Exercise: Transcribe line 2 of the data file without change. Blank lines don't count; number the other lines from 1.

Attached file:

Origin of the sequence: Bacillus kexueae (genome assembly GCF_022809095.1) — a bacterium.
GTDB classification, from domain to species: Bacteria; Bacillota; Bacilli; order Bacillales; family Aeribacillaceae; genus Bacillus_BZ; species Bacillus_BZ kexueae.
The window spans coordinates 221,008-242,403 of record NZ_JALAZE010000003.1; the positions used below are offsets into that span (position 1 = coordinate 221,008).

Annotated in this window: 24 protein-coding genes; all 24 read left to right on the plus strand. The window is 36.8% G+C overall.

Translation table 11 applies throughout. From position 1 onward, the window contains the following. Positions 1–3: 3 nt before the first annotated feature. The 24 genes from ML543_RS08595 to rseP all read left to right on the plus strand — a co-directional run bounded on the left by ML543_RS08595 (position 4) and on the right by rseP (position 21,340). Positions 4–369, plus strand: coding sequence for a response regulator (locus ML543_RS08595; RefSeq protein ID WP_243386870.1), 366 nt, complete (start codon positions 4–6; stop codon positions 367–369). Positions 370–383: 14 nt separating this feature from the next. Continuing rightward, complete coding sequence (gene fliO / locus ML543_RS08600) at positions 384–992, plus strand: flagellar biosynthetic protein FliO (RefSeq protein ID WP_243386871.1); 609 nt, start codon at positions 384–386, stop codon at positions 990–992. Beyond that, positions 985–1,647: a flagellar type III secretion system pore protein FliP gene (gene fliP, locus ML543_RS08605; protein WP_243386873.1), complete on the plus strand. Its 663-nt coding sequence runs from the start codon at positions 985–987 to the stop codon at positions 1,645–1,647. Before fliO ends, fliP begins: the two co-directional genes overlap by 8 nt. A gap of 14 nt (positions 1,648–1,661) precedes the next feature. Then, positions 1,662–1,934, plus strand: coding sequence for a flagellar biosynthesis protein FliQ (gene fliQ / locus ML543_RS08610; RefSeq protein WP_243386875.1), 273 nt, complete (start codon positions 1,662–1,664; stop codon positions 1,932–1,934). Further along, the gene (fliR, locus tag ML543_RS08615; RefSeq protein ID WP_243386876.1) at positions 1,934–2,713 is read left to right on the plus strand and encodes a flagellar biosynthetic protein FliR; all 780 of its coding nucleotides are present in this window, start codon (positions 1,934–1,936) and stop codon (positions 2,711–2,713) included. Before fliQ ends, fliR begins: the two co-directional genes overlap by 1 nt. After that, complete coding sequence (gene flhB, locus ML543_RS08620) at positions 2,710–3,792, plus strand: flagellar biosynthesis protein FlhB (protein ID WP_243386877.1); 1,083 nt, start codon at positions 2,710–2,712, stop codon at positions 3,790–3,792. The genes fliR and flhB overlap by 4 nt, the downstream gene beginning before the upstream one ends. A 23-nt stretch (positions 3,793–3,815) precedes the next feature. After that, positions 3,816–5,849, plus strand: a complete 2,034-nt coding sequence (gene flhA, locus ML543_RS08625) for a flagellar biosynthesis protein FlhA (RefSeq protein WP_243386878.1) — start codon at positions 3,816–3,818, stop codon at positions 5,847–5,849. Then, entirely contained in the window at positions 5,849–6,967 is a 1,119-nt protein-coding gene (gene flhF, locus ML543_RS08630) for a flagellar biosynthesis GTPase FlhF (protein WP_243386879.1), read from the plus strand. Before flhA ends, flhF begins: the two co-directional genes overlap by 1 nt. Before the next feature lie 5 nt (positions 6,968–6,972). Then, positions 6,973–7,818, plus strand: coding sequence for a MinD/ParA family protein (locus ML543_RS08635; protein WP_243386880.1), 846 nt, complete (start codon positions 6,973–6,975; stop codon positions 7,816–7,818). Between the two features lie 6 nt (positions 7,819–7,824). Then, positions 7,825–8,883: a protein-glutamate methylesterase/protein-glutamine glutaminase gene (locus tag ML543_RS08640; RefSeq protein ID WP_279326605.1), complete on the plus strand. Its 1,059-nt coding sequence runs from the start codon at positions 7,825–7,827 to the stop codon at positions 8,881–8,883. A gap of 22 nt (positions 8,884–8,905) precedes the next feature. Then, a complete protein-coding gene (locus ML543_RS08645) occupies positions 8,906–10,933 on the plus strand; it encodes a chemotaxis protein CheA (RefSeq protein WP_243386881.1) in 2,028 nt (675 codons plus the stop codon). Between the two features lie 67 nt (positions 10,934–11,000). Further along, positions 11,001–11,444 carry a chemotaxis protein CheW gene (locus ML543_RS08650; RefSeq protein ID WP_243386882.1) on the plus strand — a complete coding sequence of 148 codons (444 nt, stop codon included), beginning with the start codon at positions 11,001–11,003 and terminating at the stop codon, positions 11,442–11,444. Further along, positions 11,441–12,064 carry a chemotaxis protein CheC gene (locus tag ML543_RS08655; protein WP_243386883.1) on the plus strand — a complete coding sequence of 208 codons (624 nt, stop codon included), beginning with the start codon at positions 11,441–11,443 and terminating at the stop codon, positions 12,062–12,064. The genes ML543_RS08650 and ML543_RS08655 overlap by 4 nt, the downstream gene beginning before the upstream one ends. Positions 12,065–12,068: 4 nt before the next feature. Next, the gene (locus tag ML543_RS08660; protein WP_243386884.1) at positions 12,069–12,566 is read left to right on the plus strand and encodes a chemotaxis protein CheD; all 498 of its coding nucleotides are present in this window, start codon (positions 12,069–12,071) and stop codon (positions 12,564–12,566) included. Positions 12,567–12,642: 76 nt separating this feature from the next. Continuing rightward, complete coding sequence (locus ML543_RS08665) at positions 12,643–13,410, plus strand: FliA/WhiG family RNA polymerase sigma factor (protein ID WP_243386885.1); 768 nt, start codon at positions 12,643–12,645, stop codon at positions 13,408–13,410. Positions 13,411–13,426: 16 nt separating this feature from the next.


GTDB classification, from domain to species: Bacteria; Bacillota; Bacilli; order Bacillales; family Aeribacillaceae; genus Bacillus_BZ; species Bacillus_BZ kexueae.